YANQING, China (Reuters) – American Mikaela Shiffrin’s rivals see her as the skier to beat when the women’s Alpine programme at the Beijing Olympics gets underway with the giant slalom on Monday, but that does not mean they will give up without a fight.
Twice an Olympic gold medallist, Shiffrin is the reigning Olympic champion in the discipline and leads the overall World Cup standings despite spending time sidelined with COVID-19.
Shiffrin, 26, is the most dominant skier of her generation, with three Olympic medals, 73 World Cup wins and three overall World Cup titles, but is ranked third in giant slalom on the World Cup circuit this season, behind Sweden’s Sara Hector and France’s Tessa Worley.
“In giant slalom there are a lot of girls who can perform. We’re at least a dozen (who are) able to end up on the podium. You can expect anything; it’s the discipline where the competition is the toughest,” Worley said.
Slovakia’s Petra Vlhova, the 2019 world champion, is also in the mix for a medal, along with 2018 Games giant slalom silver medallist Ragnhild Mowinckel of Norway.
“I’ve been able to ski with (American) Lindsey Vonn. I’ve skied the Olympics with (Slovenian) Tina Maze and all the great ones you watched growing up,” Mowinckel said.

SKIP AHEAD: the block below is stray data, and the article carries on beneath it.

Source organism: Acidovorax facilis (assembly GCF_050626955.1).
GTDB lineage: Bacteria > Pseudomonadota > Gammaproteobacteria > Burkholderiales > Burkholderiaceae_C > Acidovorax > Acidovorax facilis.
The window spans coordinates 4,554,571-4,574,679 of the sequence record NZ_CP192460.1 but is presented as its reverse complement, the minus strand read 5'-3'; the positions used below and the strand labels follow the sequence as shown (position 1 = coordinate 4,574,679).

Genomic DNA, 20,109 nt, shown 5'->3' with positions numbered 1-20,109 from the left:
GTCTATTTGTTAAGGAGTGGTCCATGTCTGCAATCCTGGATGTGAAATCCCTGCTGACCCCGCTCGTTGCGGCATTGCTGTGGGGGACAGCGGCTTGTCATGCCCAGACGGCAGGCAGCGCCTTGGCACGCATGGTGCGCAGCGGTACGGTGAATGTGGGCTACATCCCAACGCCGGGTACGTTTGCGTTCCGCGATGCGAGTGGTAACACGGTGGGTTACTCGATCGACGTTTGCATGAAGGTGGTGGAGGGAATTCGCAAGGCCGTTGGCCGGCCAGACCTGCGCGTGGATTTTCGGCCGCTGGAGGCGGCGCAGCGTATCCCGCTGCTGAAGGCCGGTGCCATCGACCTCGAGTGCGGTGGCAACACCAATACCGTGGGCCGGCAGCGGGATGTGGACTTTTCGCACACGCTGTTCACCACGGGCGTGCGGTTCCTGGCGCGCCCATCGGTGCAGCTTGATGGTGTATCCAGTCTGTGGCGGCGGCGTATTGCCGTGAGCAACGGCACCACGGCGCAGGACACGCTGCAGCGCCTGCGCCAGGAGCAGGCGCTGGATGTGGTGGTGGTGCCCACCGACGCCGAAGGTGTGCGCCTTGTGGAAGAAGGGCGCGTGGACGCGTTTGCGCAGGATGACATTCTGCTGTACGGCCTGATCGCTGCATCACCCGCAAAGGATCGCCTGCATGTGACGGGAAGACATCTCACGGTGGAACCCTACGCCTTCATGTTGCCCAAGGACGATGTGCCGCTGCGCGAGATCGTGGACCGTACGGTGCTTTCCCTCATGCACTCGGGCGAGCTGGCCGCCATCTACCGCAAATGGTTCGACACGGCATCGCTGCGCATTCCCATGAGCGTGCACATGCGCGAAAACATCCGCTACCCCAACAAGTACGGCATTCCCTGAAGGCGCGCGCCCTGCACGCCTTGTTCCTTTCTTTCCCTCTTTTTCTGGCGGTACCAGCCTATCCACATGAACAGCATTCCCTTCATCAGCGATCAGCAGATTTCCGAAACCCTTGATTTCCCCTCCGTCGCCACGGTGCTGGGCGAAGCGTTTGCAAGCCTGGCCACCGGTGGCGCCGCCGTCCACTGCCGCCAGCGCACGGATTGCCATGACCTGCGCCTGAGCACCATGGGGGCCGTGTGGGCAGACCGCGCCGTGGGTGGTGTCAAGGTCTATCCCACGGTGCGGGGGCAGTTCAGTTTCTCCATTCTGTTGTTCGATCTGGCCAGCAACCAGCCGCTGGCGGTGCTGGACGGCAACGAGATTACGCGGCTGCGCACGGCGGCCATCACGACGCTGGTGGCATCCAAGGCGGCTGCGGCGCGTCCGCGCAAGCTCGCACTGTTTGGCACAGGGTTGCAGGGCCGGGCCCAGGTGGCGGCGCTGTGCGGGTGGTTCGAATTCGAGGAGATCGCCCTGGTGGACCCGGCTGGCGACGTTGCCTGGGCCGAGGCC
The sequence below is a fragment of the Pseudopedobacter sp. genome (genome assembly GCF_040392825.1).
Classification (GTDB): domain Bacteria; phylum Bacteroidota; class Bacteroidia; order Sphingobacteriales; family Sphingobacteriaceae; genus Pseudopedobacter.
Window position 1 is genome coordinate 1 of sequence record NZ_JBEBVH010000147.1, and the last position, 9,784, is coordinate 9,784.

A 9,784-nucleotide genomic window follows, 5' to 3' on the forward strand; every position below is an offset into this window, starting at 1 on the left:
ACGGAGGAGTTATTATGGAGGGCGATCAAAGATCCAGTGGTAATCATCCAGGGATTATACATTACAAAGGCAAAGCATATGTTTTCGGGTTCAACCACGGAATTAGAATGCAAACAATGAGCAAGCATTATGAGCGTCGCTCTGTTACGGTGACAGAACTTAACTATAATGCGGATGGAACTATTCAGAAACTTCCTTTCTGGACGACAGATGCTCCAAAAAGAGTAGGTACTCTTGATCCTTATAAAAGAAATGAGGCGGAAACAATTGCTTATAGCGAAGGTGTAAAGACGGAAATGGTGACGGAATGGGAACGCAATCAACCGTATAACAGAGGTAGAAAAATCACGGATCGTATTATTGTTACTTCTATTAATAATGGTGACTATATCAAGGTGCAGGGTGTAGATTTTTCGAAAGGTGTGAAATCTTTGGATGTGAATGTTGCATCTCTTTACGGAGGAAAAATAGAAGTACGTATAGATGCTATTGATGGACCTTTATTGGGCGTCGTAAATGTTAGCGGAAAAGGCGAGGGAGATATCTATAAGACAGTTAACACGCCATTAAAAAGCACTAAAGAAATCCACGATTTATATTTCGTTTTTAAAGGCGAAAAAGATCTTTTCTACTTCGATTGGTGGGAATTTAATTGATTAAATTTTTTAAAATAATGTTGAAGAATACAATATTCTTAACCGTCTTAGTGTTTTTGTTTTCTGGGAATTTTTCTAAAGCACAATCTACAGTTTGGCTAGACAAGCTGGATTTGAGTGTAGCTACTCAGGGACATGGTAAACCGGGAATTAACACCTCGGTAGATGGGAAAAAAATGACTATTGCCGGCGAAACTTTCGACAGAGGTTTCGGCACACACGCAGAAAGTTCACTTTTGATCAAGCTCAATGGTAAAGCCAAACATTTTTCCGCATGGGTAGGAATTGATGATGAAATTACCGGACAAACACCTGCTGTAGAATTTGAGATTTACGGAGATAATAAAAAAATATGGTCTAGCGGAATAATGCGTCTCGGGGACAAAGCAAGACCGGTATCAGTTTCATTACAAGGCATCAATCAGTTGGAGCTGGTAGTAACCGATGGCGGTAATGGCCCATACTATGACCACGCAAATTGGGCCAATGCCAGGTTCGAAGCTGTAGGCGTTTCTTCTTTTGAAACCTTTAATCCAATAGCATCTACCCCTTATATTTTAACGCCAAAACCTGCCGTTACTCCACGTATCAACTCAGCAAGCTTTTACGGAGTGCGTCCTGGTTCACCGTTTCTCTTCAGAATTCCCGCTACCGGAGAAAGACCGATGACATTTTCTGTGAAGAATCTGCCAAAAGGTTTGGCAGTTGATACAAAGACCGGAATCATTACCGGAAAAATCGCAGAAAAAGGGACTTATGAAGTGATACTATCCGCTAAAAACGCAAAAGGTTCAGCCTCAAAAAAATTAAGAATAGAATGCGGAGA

“But for sure skiing with (Shiffrin), the greatest skier of our time that is still active, it’s a pretty cool thing. I think a lot of us have learned a lot from watching her ski. It’s cool to still be here and still compete with her.”
Vlhova said she had narrowed the gap between herself and Shiffrin over the years.
“For a long time Mikaela was better than me,” she said. “However, in the last seasons I showed clearly I am able to beat her often. We respect each other because we both know very well how difficult it is to become the best in the world.”
Shiffrin herself is prepared to take things as they come as she begins her quest for a fourth Olympic medal and third gold, to go with her wins in slalom in Sochi and giant slalom in Pyeongchang.
“Getting to this point and being in contention is already a huge win,” she told Reuters. “Medals are never a given and this Olympics is no exception.”
The men’s downhill has also been rescheduled for Monday, on an adjacent course, after high winds forced it to be called off on Sunday.
(Reporting by Simon Jennings; editing by Clare Fallon)